Well, well, well. It’s surely been an interesting week, which – when you read our headlines – you’ll definitely agree:
Continue reading This week: Fix or shut LaGuardia, congestion charge around Heathrow & more
It’s been a rather quiet week in the world of airport related news. Here’s what we found nevertheless:
Continue reading This week: Another cat lost at JFK & more
The media this week mainly focused on the developments of Japan’s Fukushima nuclear plant. With that there were various reports about Tokyo’s International airport (IATA: NRT) becoming overwhelmed with people wanting to leave the country. Also we heard of several airlines (e.g. Lufthansa and Air China) stopping services to the country’s busiest hub altogether and of the opposite where airlines increased their capacities to fly their people out (e.g. Air India). But there even was “Japan nuclear” news from well outside Japan: On Thursday the Chicago Tribune reported that passengers on a flight from Tokyo had set off radiation detectors at O’Hare International Airport (IATA: ORD).
Continue reading This week’s airport events: Delays in Tokyo, the rise of Beijing and more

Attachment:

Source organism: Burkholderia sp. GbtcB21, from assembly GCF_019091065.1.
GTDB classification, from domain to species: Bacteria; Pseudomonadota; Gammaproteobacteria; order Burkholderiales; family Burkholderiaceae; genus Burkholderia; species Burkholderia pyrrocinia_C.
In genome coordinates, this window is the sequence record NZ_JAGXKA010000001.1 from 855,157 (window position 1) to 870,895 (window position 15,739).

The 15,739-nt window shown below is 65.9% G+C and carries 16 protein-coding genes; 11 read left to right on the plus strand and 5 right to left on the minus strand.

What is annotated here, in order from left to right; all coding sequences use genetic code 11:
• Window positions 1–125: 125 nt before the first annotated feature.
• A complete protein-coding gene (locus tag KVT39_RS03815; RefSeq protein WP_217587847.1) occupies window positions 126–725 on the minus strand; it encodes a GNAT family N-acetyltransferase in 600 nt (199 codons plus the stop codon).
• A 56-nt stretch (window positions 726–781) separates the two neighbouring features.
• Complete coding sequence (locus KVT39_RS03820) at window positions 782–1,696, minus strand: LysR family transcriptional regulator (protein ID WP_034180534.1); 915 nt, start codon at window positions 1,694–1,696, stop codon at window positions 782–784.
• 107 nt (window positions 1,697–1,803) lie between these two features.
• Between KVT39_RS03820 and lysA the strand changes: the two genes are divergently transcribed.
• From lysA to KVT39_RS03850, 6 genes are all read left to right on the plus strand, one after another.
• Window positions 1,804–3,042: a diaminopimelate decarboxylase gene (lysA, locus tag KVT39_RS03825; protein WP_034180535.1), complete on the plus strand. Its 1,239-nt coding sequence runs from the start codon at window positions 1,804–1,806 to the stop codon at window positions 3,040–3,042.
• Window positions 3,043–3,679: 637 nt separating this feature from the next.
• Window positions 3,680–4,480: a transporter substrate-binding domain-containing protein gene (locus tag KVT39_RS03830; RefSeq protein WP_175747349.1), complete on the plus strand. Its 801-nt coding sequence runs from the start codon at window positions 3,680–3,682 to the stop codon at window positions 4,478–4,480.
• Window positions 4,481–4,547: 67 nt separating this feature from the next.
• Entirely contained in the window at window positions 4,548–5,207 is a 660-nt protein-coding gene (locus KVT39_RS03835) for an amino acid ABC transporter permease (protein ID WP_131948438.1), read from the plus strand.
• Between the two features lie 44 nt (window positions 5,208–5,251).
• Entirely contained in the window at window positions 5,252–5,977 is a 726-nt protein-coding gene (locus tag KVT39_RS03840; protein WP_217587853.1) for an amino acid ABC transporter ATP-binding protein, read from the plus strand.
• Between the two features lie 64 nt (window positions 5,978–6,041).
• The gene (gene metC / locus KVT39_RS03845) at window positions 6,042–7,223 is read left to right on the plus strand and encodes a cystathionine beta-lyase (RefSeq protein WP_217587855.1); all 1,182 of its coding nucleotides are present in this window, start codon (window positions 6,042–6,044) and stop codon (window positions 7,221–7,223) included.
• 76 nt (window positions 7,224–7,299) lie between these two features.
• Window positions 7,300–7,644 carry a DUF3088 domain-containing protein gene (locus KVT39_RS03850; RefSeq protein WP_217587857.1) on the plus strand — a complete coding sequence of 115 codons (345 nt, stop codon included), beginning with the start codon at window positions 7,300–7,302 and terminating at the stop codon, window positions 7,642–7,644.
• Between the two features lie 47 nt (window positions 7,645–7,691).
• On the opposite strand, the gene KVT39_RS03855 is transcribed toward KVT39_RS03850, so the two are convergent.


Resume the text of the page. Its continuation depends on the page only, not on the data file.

Airport statistics are a fine thing as they give you an indication of where potential problems lie. Especially if you have the choice of different routes, it makes sense to take the on-time statistics of a particular airport into account when planning your travels.
So, which airport is the worlds most efficient one? According to a Forbes Travlerer article, the winning airport is Haneda airport in Tokyo (HND) with 90% of its arrivals and departures on-time. Never heard of Haneda? Me neither, but according to the article, the airport is the fourth busiest airport in the world primarily handling domestic traffic. It’s bigger sister airport, the well known Narita International (NRT) makes it on to the 2nd place. Well done, Japan!
Interestingly, 6 out of the 10 most on-time airports are located in Asia, only two from the US (Orlando and Houston) and one from Europe (Munich) make it into this elite group – maybe some of these airport managers should have a summer exchange class organized in Asia…
- Haneda (HND), Tokyo, Japan – 90%
- Narita International (NRT), Tokyo, Japan – 84.2%
- Taiwan Taoyuan International, Taipei (TPE), Taiwan – 80.3%
- Kingsford Smith International (SYD), Sydney, Australia – 80.1%
- Hong Kong International (HKG), Hong Kong, Hong Kong – 79.7%
- Soekarno-Hatta International (CGK), Jakarta, Indonesia – 79.3%
- Suvarnabhumi International (BKK), Bangkok, Thailand – 79.3%
- Orlando International (MCO), Orlando, USA – 79.8%
- Franz Josef Strauss Airport (MUC), Munich, Germany – 77.8%
- George Bush International (IAH), Houston, USA – 77%
Read the full Forbes Traveler article here.
(Picture by Flickr)